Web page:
The other half of Network is, much like the non-pioneering half of Citizen Kane, forgotten. And it’s, like Kane, the more important one. In Network, it’s the William Holden side. Holden’s performance–which, incredulously, he reportedly got due to The Towering Inferno–is astounding. Network wouldn’t work if any of the cast couldn’t hold with Holden or Finch or Faye Dunaway. Duvall’s part, in the first half, is the sketchiest, just because of the plot, but Duvall holds it and makes it work and it pays off big in the end. Beatrice Straight won Best Supporting for less than six minutes. Easily deserved it. The combination of Lumet’s direction and Chayefsky’s script for scenes like Straight’s… it’s truly special filmmaking. Everything else aside, all of Finch’s hysterics aside (as well as the wonderfully absurd scenes, like the terrorists worrying about syndication rights), Network is a quiet film.

I could go on ad nauseam–I have not, for instance, discussed Dunaway’s performance or Chayefsky’ script the editing or the sound design–but it’ll turn into a list. Overanalyzing Network isn’t useful, it’s far too consequential.

4/4★★★★

CREDITS

Directed by Sidney Lumet; written by Paddy Chayefsky; director of photography, Owen Roizman; edited by Alan Heim; music by Elliott Lawrence; production designer, Philip Rosenberg; produced by Howard Gottfried; released by United Artists.

Starring Faye Dunaway (Diane Christenson), William Holden (Max Schumacher), Peter Finch (Howard Beals), Robert Duvall (Frank Hackett), Wesley Addy (Nelson Chaney), Ned Beatty (Arthur Jenson), Darryl Hickman (Bill Herron), Beatrice Straight (Louise Schumacher) and Marlene Warfield (Laureen Hobbs).


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The Hill (1965, Sidney Lumet)

The Hill is quite a few things–Sidney Lumet doing another stage adaptation, almost in real time, a la Twelve Angry Men, a prison drama, a race drama, a military drama, and an example of a decent Sean Connery performance (not a particularly good one, but a decent one). It’s incredibly contrived–desert British prison camp in World War II, new prison officer comes along the same day Connery arrives along with four other men, who aren’t split up. The guards heckle Ossie Davis for being black, get in to with Connery because he struck a superior officer, and tease the soldier who wants to go home to his wife. The other two new prisoners are just there to hang around. Over the present action of the film, a day and a half, one prisoner dies and the entire power structure gets threatened by all these elements brought conveniently together for a hundred and twenty minutes.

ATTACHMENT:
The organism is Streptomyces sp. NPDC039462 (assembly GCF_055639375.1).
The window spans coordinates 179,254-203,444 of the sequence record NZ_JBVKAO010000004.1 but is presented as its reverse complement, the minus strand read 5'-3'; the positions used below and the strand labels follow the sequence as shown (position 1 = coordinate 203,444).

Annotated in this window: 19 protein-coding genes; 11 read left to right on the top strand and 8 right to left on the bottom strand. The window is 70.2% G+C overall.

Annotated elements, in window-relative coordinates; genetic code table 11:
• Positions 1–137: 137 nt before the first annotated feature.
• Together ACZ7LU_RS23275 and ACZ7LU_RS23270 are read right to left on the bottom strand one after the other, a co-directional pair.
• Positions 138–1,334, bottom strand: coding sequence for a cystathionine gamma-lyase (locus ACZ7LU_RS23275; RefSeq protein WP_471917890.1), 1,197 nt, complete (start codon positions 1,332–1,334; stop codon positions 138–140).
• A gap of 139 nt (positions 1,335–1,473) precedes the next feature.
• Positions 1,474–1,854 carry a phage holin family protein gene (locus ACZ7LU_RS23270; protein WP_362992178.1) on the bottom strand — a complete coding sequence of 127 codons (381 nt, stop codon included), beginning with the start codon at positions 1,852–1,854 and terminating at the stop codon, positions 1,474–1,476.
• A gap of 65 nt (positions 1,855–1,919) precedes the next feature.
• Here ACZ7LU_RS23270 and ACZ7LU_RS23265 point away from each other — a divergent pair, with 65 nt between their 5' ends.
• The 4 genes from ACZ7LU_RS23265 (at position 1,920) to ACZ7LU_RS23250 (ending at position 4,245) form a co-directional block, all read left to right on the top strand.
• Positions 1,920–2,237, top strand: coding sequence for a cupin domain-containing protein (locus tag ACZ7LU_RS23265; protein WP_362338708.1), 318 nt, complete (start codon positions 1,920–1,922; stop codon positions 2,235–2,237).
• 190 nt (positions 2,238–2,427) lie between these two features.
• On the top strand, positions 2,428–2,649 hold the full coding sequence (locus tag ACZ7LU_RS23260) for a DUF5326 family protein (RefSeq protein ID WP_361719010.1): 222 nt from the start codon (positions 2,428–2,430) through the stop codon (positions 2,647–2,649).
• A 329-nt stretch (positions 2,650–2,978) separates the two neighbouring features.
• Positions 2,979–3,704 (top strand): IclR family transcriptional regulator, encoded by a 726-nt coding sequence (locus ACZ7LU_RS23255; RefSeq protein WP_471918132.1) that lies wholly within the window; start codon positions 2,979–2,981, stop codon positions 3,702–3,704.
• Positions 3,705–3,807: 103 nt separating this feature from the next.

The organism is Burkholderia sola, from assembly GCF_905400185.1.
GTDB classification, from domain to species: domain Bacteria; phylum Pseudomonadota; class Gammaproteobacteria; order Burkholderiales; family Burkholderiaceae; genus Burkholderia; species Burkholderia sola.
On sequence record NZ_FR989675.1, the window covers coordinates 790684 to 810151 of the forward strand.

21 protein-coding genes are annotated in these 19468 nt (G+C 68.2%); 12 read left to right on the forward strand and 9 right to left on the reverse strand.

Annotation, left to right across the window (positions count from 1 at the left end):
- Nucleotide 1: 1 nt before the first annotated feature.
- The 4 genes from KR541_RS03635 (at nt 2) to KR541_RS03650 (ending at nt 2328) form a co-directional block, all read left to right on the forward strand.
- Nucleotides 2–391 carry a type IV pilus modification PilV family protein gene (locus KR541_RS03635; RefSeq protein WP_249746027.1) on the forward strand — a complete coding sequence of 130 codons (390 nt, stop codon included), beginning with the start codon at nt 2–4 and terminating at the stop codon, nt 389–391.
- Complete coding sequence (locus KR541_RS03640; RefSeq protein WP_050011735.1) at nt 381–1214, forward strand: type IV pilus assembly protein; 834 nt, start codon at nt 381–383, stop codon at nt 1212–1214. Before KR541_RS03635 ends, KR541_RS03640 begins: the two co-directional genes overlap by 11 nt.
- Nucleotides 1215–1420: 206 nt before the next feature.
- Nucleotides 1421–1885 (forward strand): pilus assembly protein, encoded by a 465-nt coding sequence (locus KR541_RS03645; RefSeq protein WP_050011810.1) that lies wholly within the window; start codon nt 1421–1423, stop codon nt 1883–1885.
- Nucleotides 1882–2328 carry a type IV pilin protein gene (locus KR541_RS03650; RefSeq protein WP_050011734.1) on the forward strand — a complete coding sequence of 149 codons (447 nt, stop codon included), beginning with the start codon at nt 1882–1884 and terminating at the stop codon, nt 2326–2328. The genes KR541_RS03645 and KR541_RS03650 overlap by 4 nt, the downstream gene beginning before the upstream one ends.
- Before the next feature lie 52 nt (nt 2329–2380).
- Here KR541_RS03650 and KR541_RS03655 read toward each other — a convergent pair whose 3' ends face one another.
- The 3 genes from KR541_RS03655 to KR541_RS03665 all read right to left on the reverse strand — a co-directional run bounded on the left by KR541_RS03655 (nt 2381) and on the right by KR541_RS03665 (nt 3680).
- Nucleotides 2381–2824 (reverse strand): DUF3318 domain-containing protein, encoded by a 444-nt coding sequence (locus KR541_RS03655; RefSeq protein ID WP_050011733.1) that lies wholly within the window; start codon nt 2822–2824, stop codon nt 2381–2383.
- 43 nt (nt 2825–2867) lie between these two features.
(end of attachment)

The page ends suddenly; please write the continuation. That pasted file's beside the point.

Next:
A good deal of the film is deceptively good, until it becomes clear the present action is going to take place in that practical real time. Lumet’s direction is fantastic as well. Starting the film, I thought how it’d be funny if it were Connery cast against leading man-type… unfortunately, it is and the film quickly descends into a common (relatively) innocent prisoner against sadistic prison guard, without doing anything more interesting than setting it in the British army.

All of the performances are quite good (except Michael Redgrave, who spends his screen-time looking confused)–Harry Andrews in particular–but when the film goes off track, fitting so many consequential events into such a short period, it’s impossible for it to recover. The screenwriter (who adapted his own play) doesn’t just have a dumb plot, he has incredibly careless dialogue–one of the men says goodbye to Connery and says something about suggesting they’d known each other for a long time… instead of thirty-eight hours or so.

Ossie Davis is the best in the film; he gets the most interesting action after a while–once the script turns Andrews into a caricature, after almost promising he was going to remain a character throughout–and many of Davis’s scenes are a joy to watch. Because Connery is visibly against type, intentionally against type, he doesn’t really have a character to work with. He needs to remain mysterious, to draw attention to himself for not being a leading man. The result is his performance not being as good as it could have been. He has some real potential in a few scenes, but again, the script’s more concerned with being a momentous condemnation of the British military mindset.

By the end, almost everything interesting has been drained from The Hill. Characters are presented, at the beginning, as being this sort of person or that and then later flipped around to get the film to the necessary conclusion. They don’t change, they aren’t revealed to have been deceiving everyone. They just flip. It’s the filmmakers are deceiving the audience, packaging their film as a social message as opposed to a narrative.

I do appreciate the film is without any musical score, but it’s not a surprise (I noticed at one point there should be one and there wasn’t), as Lumet doesn’t do anything wrong the entire time. Except, of course, not getting a decent rewrite on the script.

1/4

CREDITS

Directed by Sidney Lumet; screenplay by Ray Rigby, based on a play by Rigby and R.S. Allen; director of photography, Oswald Morris; edited by Thelma Connell; produced by Kenneth Hyman; released by Metro-Goldwyn-Mayer.

Starring Sean Connery (Joe Roberts), Harry Andrews (R.S.M. Bert Wilson), Ian Bannen (Harris), Alfred Lynch (George Stevens), Ossie Davis (Jacko King), Roy Kinnear (Monty Bartlett), Jack Watson (Jock McGrath), Ian Hendry (Williams) and Michael Redgrave (M.O.).